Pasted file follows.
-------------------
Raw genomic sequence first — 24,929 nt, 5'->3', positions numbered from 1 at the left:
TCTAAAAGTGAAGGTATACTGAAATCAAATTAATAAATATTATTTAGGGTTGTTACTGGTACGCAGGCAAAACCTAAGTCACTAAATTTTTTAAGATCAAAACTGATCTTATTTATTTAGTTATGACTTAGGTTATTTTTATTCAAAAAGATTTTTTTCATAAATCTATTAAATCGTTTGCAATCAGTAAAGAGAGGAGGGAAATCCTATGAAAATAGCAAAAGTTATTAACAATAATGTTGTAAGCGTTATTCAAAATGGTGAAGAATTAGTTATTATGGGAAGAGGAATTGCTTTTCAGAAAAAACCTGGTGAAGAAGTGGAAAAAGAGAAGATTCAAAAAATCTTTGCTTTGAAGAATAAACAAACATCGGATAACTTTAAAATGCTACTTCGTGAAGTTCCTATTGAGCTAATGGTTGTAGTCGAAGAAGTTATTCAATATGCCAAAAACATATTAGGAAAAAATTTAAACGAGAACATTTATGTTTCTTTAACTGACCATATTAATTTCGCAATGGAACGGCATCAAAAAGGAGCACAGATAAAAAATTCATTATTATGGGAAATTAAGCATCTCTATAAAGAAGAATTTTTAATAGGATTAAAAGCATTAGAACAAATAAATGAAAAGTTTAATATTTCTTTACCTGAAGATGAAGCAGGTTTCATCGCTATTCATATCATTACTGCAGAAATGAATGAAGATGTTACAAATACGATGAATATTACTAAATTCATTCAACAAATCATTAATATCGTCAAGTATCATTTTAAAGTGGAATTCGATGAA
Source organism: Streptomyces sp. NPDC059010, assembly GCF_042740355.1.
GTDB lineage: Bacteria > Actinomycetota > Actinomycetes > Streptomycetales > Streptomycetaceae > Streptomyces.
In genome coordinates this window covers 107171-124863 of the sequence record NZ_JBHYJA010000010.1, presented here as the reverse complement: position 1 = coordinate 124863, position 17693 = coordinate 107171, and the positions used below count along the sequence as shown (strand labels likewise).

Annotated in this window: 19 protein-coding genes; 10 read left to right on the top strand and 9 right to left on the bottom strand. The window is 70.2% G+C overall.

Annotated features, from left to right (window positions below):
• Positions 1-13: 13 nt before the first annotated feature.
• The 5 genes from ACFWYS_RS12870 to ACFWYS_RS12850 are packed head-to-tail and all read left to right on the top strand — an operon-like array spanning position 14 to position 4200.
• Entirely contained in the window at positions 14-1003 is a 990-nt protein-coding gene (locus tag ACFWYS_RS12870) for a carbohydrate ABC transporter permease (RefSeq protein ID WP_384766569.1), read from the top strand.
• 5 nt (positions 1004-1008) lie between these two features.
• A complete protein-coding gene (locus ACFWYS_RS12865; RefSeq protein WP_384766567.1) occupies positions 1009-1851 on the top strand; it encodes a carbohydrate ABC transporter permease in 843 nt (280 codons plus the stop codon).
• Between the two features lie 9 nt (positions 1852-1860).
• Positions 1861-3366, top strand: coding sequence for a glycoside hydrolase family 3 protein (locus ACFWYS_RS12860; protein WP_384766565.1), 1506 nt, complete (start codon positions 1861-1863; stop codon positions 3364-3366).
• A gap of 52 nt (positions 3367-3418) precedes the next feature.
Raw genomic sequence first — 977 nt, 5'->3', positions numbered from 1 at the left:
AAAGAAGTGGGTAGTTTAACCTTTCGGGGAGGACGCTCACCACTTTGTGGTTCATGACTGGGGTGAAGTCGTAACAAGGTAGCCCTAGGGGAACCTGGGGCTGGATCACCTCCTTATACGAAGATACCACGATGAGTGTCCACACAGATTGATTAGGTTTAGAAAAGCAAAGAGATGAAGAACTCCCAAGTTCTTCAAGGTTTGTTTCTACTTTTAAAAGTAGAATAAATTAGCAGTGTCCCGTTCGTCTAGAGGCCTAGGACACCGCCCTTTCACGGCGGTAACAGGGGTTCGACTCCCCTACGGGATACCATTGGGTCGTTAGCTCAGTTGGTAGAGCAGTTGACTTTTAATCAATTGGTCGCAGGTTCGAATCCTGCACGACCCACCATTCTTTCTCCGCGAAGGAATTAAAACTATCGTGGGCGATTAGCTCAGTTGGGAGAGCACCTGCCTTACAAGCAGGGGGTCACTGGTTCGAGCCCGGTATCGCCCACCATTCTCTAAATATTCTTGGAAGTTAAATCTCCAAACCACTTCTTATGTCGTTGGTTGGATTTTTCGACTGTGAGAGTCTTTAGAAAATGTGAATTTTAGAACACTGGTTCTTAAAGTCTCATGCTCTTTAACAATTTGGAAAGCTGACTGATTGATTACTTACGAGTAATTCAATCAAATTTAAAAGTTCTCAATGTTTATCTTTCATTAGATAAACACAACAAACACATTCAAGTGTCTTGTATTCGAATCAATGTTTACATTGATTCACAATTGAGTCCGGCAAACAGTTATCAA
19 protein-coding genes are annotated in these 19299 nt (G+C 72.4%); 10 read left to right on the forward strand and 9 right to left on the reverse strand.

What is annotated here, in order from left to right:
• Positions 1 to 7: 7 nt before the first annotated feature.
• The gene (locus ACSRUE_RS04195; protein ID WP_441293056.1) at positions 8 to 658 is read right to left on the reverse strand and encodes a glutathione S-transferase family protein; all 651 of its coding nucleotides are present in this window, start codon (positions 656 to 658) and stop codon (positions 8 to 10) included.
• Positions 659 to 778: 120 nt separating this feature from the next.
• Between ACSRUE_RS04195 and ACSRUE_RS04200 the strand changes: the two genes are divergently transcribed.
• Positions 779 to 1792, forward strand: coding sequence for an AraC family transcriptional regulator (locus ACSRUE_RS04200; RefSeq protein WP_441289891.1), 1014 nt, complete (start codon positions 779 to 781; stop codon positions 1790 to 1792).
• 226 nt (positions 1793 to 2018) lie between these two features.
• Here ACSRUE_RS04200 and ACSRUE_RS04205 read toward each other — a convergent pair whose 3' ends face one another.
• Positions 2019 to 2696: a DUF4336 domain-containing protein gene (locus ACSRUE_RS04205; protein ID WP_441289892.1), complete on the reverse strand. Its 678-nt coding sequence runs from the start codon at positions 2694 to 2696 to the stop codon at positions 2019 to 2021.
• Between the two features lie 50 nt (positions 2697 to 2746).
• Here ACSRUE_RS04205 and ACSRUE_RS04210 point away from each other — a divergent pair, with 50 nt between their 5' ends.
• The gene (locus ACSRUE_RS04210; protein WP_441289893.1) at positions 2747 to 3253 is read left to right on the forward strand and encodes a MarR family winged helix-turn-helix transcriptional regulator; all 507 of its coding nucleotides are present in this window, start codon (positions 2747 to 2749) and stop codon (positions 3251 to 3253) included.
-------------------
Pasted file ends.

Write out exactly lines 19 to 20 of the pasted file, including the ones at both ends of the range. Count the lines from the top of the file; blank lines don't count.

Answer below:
What is annotated here, in order from left to right:
• Positions 1 to 7: 7 nt before the first annotated feature.